Remember our June garden update?

Our 'Persimmon' tomatoes in June

Despite the fact it is now mid-August, thanks to unseasonably cold weather, not much has really changed in the garden over the last six weeks.  As Jackie, just down the coast from us pointed out in her recent post, the weather along the central California coast this summer has not exactly been conducive to ripening tomatoes, or peppers this season.


The majority of our tomatoes, like this Russian 117, are still green


We expected 'Ilini Star' to be red by mid-August


'Persimmon' is still green too

It’s not just Northern California either, even our neighbors to the south have been similarly affected this year.


Although 'Carmen' is a red pepper, it is supposed to still taste good green

Overall production doesn’t seem particularly affected by our dreary summer weather, as the tomato and pepper plants have set ample fruit.  They just need a little sunshine to encourage them to ripen.

Many days in July and August saw daily high temperatures below 70 degrees!

That said though, July was warmer in London than here, and somehow, that doesn’t seem quite right, does it?  After all, this is California!  After our ‘June gloom’ subsides, we’re supposed to be dripping in sunshine during July, and tourists should be crowding the local beaches.


You were more likely to need a sweater at the beach in July, than sunblock...

However, this July if you traveled to our local area beaches, you were more likely to get GOOSEBUMPS than a tan!

In June a young green katydid was seen stalking squash blossoms. She's all grown up now!

There is finally hope though. There was actually a warming trend over this last weekend, and yesterday we managed to break 90 degrees Fahrenheit!  According to the National Weather Service we should experience some warmer, sunnier weather for a while.  The coastal fog bank is noticeably thinner, and we’re seeing the sunshine much earlier in the day than we have for weeks.

All through July and early August the tomatoes have been hanging on the vines, patiently waiting in all their green glory for just enough sun to turn color.  After only a couple of warm sunny days, the cheeks of the Cherokee Purples and Argentina are now finally starting to turn color.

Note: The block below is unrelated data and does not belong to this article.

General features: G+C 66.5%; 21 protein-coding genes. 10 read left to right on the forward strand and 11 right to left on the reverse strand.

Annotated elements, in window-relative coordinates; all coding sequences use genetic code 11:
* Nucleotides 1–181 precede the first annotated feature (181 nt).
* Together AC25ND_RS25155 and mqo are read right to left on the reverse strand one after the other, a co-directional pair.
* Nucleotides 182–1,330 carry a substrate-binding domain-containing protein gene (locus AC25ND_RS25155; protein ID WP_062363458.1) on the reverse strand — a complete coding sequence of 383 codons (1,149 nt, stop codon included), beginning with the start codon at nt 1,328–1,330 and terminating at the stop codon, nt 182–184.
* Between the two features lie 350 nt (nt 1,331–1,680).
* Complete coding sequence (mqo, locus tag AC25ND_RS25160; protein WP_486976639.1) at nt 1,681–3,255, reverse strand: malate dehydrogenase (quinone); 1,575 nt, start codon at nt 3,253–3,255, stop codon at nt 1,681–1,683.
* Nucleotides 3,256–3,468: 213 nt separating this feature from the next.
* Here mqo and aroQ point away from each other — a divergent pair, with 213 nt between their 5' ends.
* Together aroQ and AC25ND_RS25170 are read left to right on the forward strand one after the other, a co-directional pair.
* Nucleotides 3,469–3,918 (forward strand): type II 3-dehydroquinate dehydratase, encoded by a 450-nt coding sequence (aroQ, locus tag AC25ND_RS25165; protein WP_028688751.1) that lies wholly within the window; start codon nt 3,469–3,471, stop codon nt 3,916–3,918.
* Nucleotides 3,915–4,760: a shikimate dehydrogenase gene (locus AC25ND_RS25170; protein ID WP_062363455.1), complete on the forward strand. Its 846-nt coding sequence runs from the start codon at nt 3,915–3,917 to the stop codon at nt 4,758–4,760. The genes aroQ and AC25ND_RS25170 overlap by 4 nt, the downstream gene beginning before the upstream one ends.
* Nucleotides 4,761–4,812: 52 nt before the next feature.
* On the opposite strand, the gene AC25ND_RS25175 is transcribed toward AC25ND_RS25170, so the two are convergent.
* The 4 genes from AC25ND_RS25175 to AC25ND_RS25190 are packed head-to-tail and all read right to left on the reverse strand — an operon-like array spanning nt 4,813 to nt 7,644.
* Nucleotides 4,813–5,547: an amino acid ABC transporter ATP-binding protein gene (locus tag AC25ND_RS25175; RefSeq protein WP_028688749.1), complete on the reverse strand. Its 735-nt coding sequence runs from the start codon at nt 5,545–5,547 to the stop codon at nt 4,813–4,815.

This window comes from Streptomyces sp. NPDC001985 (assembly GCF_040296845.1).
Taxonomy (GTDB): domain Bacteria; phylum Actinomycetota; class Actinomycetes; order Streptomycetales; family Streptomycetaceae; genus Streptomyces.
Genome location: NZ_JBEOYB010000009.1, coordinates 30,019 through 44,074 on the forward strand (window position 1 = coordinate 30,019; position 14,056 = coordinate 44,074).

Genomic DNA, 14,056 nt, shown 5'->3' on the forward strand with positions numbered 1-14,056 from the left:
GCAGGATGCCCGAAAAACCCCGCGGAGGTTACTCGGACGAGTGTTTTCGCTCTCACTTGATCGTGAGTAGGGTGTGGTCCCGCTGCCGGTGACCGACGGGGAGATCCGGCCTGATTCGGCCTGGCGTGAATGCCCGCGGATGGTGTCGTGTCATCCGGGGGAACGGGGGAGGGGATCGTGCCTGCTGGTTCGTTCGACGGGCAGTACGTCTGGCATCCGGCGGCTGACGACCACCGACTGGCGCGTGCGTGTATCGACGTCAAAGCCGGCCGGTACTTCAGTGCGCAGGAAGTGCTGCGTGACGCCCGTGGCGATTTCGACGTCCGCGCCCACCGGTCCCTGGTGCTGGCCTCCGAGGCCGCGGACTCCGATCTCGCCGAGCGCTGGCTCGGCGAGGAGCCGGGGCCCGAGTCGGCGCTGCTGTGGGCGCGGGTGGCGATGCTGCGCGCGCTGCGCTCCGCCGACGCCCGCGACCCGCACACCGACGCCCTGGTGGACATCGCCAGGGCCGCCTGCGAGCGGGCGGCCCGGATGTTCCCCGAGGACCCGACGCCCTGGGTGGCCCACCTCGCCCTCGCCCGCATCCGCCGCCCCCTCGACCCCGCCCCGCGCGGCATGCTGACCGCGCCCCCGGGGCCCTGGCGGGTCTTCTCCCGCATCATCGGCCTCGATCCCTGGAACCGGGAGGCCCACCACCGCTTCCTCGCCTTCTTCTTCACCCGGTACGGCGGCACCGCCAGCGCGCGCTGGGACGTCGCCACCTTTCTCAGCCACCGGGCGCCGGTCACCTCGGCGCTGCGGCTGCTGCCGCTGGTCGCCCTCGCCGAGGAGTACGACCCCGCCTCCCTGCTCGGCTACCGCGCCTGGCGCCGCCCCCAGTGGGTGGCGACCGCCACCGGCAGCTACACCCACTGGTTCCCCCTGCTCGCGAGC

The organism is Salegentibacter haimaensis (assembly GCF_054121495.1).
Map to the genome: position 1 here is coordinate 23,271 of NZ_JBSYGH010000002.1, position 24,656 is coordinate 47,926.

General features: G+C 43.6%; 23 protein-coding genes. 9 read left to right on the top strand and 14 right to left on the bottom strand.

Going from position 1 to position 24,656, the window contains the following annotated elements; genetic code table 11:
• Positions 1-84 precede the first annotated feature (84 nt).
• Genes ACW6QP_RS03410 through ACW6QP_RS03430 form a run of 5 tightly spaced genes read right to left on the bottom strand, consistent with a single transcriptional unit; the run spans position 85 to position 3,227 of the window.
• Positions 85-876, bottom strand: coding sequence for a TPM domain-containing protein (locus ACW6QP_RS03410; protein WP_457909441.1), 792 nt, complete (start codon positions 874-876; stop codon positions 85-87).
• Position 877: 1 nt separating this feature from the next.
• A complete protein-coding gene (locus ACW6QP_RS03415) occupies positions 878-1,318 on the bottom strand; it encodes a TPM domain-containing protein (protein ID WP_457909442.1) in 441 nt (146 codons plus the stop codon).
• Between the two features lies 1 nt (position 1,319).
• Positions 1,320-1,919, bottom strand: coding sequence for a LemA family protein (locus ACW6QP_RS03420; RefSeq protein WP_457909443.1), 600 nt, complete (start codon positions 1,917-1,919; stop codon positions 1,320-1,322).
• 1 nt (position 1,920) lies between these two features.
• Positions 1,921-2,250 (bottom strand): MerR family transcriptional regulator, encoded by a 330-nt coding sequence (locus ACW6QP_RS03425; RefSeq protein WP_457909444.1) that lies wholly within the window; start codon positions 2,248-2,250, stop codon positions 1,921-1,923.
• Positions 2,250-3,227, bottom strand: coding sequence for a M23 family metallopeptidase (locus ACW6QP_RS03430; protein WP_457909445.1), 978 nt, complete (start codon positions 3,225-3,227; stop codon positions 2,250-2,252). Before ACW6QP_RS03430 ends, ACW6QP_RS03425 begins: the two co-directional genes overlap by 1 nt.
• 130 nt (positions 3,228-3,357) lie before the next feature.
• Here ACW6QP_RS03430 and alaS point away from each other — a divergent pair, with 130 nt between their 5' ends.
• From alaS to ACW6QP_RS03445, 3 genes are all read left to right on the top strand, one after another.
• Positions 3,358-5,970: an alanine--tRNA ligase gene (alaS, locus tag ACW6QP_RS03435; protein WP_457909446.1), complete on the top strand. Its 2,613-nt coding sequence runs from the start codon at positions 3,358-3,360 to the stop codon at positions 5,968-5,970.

The Cherokee Purples finally started to turn this weekend


This morning 'Argentina' is showing a lot of promise

Even our cherry tomatoes are far behind this year, including our Salisaw Cafe, and Beam’s Yellow Pear.


We have yet to harvest any Beam's Yellow Pear, but it shouldn't be long now

Of course, not everything has been lagging in the garden.

With all the extra green forage this year, our crop of fawns, including these twins, is coming along nicely.


Friday afternoon's visit from 'the twins' shows they're both doing very well

As we’re now succeeding in keeping the deer out of the gardens, we still have plenty of zucchini…


Despite the cold weather, zucchini 'Raven' continues to produce

The scarlet runner beans are taller, and still blooming, keeping our hummingbirds and bees happy…

The scarlet runner beans continue to bloom, attracting pollinators to the garden

Our winter acorn squash and pumpkins are setting fruit…


The acorn squash is on track


...and so are the pumpkins

We have plenty of  basil ready to harvest


Bountiful 'Aroma 2' basil ready for harvest

The sage is looking fabulous too.


Nothing is slowing the sage

We’ve harvested three crops of potatoes, ‘Yukon Gold’, ‘Rose Finn Apple’ and these ‘All Blue’.

'All Blue' potatoes are blue on the outside...

...and on the inside

The ‘Frost’ peach tree produced a small crop this year, which was promptly converted into jam, and the canner has also been kept occupied with pickling beets, both red and gold.

All of our strawberries, ‘Seascape’, ‘Eversweet’, and these ‘San Andreas’ are setting another flush of fruit too.


Strawberry 'San Andreas'


...this one didn't make it to the kitchen...

So it’s not all bad news in the garden.  We still have just over five weeks until the first day of fall, and there’s still plenty of time for a successful, albeit late, tomato harvest.  Hopefully, if we continue with this warming trend, our tomatoes will soon start to catch up, and the peppers will ripen.  We’ll have to wait and see what our September garden update brings.